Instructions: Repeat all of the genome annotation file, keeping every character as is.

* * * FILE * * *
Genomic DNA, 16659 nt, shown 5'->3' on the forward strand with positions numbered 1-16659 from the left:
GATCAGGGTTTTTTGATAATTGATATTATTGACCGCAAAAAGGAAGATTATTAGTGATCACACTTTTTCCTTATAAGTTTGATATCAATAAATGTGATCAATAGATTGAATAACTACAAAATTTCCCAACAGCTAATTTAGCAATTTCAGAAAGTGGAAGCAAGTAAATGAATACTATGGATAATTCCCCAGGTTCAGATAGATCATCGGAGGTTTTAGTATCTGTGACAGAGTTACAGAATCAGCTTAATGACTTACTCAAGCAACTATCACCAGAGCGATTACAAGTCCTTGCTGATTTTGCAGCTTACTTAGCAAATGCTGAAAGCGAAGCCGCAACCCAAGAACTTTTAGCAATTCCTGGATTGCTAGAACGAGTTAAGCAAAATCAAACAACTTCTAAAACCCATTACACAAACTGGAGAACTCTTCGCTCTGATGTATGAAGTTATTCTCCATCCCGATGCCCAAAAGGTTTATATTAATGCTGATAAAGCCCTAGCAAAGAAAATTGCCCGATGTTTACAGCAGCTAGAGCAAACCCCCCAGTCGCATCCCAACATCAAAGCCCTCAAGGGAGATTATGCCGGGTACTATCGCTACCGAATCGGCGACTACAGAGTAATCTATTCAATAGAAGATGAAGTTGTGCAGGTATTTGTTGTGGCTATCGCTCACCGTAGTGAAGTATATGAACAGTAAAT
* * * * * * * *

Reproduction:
Genomic DNA, 16659 nt, shown 5'->3' on the forward strand with positions numbered 1-16659 from the left:
GATCAGGGTTTTTTGATAATTGATATTATTGACCGCAAAAAGGAAGATTATTAGTGATCACACTTTTTCCTTATAAGTTTGATATCAATAAATGTGATCAATAGATTGAATAACTACAAAATTTCCCAACAGCTAATTTAGCAATTTCAGAAAGTGGAAGCAAGTAAATGAATACTATGGATAATTCCCCAGGTTCAGATAGATCATCGGAGGTTTTAGTATCTGTGACAGAGTTACAGAATCAGCTTAATGACTTACTCAAGCAACTATCACCAGAGCGATTACAAGTCCTTGCTGATTTTGCAGCTTACTTAGCAAATGCTGAAAGCGAAGCCGCAACCCAAGAACTTTTAGCAATTCCTGGATTGCTAGAACGAGTTAAGCAAAATCAAACAACTTCTAAAACCCATTACACAAACTGGAGAACTCTTCGCTCTGATGTATGAAGTTATTCTCCATCCCGATGCCCAAAAGGTTTATATTAATGCTGATAAAGCCCTAGCAAAGAAAATTGCCCGATGTTTACAGCAGCTAGAGCAAACCCCCCAGTCGCATCCCAACATCAAAGCCCTCAAGGGAGATTATGCCGGGTACTATCGCTACCGAATCGGCGACTACAGAGTAATCTATTCAATAGAAGATGAAGTTGTGCAGGTATTTGTTGTGGCTATCGCTCACCGTAGTGAAGTATATGAACAGTAAAT